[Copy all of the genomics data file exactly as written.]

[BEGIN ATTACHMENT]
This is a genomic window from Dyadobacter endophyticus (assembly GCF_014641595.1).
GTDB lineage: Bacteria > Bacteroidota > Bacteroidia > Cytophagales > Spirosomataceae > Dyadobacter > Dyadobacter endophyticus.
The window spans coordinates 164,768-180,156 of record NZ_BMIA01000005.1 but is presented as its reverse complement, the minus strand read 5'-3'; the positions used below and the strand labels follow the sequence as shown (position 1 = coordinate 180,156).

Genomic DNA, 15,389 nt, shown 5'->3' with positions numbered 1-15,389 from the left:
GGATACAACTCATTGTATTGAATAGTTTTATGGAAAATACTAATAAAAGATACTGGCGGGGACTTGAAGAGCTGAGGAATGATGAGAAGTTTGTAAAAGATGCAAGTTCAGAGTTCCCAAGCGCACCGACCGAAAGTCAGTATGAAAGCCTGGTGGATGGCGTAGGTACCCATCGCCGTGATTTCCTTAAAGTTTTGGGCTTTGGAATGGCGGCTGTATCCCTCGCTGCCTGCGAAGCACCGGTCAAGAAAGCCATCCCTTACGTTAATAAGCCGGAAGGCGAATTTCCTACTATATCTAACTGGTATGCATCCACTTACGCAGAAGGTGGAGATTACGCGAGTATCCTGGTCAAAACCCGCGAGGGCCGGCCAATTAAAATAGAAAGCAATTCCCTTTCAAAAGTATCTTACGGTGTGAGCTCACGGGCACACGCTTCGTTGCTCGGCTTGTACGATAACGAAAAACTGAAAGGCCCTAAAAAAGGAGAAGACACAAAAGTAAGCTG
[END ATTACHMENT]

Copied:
This is a genomic window from Dyadobacter endophyticus (assembly GCF_014641595.1).
GTDB lineage: Bacteria > Bacteroidota > Bacteroidia > Cytophagales > Spirosomataceae > Dyadobacter > Dyadobacter endophyticus.
The window spans coordinates 164,768-180,156 of record NZ_BMIA01000005.1 but is presented as its reverse complement, the minus strand read 5'-3'; the positions used below and the strand labels follow the sequence as shown (position 1 = coordinate 180,156).

Genomic DNA, 15,389 nt, shown 5'->3' with positions numbered 1-15,389 from the left:
GGATACAACTCATTGTATTGAATAGTTTTATGGAAAATACTAATAAAAGATACTGGCGGGGACTTGAAGAGCTGAGGAATGATGAGAAGTTTGTAAAAGATGCAAGTTCAGAGTTCCCAAGCGCACCGACCGAAAGTCAGTATGAAAGCCTGGTGGATGGCGTAGGTACCCATCGCCGTGATTTCCTTAAAGTTTTGGGCTTTGGAATGGCGGCTGTATCCCTCGCTGCCTGCGAAGCACCGGTCAAGAAAGCCATCCCTTACGTTAATAAGCCGGAAGGCGAATTTCCTACTATATCTAACTGGTATGCATCCACTTACGCAGAAGGTGGAGATTACGCGAGTATCCTGGTCAAAACCCGCGAGGGCCGGCCAATTAAAATAGAAAGCAATTCCCTTTCAAAAGTATCTTACGGTGTGAGCTCACGGGCACACGCTTCGTTGCTCGGCTTGTACGATAACGAAAAACTGAAAGGCCCTAAAAAAGGAGAAGACACAAAAGTAAGCTG